Scream Horror Magazine

BASKIN: Film Review

Posted on: March 22nd, 2016

Baskin PosterA squad of unsuspecting cops goes through a trapdoor to Hell when they stumble upon a Black Mass in an abandoned building.

Can Evrenol’s horror Baskin comes with a fierce reputation. Promising to be one of the most bizarre and gore-soaked horrors to grace our screens in quite some time, Baskin is every bit the nightmare that I thought it would be. It’s a balls-out macabre tale about a squad of foul-mouthed cops who led into the mouth of hell and it rarely lets up momentum.

Through the buckets of blood director Can Evrenol demonstrates an undeniable flair for style. Bathing his scenes in giallo like shades of red, yellows and greens, every shot of Baskin is well constructed and it makes a stunning feature debut for the Israeli filmmaker. As director Evrenol has delivered a film that takes time to build a steady sense of dread in his audience before turning their world upside down unleashing wave after wave of unrelenting horror.

baskin-movie-image-3Speaking of horror, with  wincing eye trauma, sexual undertones, bizarre and potentially offensive visuals, Baskin unashamedly pushes the boundaries and challenges the audience’s sense of acceptability both audibly and visually. So those of a sensitive disposition should most certainly look elsewhere but those of you looking for a horror with intensity, Baskin becomes an intense ride packed with many unnerving torture sequences that are not so easily forgotten.

The narrative structure of the piece is just as unforgettable too. Baskin weaves dream sequences and broken timelines which will certainly appeal to some but it will no doubt alienate others along the way. I wouldn’t worry tho as the film truly shines in it’s final act. Without spoiling too much, audiences are shown a ceremony which is deeply unsettling. Here Mehmet Cerrahoglu’s performance as Father is a mishmash of goofieness and strange but what he does in the act is just incredibly devastating to watch.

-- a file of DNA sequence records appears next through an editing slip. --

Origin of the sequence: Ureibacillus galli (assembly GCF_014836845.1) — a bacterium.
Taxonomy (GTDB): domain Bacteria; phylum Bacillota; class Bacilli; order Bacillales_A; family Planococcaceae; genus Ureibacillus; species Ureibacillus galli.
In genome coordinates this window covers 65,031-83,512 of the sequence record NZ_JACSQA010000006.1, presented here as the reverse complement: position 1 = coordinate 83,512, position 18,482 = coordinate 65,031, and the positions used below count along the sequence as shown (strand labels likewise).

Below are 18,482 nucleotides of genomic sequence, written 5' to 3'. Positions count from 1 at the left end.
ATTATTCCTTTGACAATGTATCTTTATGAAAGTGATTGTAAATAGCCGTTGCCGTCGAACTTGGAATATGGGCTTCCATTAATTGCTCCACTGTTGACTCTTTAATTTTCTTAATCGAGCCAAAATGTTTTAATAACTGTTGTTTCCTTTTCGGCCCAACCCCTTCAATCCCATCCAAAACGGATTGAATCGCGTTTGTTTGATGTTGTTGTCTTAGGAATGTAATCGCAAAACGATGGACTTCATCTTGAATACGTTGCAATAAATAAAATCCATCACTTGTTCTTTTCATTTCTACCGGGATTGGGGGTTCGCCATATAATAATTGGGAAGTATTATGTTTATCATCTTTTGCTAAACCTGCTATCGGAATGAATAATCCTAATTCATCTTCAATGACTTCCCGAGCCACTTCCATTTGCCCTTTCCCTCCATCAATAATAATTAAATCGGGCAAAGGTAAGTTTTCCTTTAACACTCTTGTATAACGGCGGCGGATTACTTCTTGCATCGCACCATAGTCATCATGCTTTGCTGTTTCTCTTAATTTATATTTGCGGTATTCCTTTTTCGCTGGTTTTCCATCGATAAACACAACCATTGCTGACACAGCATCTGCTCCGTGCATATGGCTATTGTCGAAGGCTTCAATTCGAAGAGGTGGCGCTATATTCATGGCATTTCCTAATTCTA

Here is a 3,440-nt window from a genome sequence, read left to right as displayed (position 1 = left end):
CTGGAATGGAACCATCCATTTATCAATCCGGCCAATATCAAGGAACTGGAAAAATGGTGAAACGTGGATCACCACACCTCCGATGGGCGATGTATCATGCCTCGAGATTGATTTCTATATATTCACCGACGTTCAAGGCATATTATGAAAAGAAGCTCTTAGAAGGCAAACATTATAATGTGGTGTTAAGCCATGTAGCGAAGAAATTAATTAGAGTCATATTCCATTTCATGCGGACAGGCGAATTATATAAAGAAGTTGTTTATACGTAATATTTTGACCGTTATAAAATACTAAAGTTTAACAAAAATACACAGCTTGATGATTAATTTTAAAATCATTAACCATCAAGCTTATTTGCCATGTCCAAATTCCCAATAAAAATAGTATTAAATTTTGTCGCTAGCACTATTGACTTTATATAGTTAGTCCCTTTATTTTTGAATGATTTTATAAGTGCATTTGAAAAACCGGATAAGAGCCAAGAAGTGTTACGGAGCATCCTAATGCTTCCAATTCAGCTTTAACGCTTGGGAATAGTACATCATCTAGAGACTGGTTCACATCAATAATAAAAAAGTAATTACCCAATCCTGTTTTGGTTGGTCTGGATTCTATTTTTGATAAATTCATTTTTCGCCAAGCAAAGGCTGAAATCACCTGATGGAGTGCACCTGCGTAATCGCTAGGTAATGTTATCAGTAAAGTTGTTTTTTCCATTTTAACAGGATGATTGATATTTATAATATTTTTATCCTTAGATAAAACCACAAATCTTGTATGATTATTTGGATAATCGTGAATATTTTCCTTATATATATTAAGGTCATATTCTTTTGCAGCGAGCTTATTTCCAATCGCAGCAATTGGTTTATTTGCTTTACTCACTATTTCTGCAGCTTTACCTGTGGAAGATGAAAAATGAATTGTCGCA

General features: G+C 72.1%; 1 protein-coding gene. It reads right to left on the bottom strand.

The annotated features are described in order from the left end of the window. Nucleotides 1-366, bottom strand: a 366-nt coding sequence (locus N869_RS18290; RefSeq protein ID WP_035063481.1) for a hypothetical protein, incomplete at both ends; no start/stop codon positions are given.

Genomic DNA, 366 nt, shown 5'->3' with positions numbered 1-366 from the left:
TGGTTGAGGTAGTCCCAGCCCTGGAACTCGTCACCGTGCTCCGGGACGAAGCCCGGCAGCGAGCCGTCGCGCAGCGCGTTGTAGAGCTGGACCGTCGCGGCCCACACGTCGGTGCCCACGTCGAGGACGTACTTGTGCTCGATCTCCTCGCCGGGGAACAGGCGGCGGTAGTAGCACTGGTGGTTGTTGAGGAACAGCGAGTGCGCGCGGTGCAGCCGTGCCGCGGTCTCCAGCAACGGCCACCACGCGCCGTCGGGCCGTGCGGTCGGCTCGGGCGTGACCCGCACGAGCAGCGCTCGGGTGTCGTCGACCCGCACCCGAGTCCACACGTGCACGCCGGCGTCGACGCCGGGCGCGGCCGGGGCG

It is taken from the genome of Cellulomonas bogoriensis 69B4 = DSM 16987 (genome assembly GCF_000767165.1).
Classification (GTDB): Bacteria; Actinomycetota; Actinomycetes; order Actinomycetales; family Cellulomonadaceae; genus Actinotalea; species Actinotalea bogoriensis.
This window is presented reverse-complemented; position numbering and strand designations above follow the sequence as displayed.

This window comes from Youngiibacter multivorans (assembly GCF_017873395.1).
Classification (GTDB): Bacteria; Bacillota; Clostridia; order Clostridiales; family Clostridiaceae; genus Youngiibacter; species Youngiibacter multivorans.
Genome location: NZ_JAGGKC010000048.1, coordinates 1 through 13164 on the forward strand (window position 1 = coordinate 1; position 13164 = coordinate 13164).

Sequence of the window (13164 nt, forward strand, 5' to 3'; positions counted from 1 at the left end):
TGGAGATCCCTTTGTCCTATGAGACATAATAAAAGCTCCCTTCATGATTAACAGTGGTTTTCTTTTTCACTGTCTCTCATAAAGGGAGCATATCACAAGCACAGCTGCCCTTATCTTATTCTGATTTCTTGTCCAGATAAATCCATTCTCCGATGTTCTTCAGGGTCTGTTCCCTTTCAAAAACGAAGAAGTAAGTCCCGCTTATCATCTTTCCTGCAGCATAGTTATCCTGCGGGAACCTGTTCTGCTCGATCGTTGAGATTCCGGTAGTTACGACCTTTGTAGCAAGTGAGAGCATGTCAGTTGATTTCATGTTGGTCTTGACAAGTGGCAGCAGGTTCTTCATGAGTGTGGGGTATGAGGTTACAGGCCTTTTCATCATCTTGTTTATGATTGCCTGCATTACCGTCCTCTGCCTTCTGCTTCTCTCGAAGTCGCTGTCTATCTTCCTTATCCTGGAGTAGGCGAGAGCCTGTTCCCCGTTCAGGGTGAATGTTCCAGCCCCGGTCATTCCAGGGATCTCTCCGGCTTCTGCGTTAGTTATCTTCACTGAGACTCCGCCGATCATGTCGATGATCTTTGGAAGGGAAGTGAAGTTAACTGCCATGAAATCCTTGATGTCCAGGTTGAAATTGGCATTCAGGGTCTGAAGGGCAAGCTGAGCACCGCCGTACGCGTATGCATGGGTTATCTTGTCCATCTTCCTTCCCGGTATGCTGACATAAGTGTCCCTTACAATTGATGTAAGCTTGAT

As for the rest of the cast they do a stellar job to keep the film ticking along nicely during the more quieter parts of the film. Their reactions are realistic and at times go just the right amount of over the top to make the film that more incredible in its execution. Even the extras are just as noteworthy. There has been lots of thought put into each one that you see on screen from the frog hunters to the victims/perpetrators inside the hellmouth every character seemingly comes with their own sense of personality and it screams like a banshee on screen.

baskinOverall, it is true that Baskin is creative and the work done in front of and behind the camera is very admirable but there is something about the film that didn’t quite make the experience wholly solid. The film raises more questions than it answers and this somewhat frustrated me because there was so much going on under the surface. Far too much is teased but never investigated. I imagine plenty of other viewers won’t mind this but for me it was just frustrating if not ultimately disappointing.

Jon Dickinson (@marvelguy)

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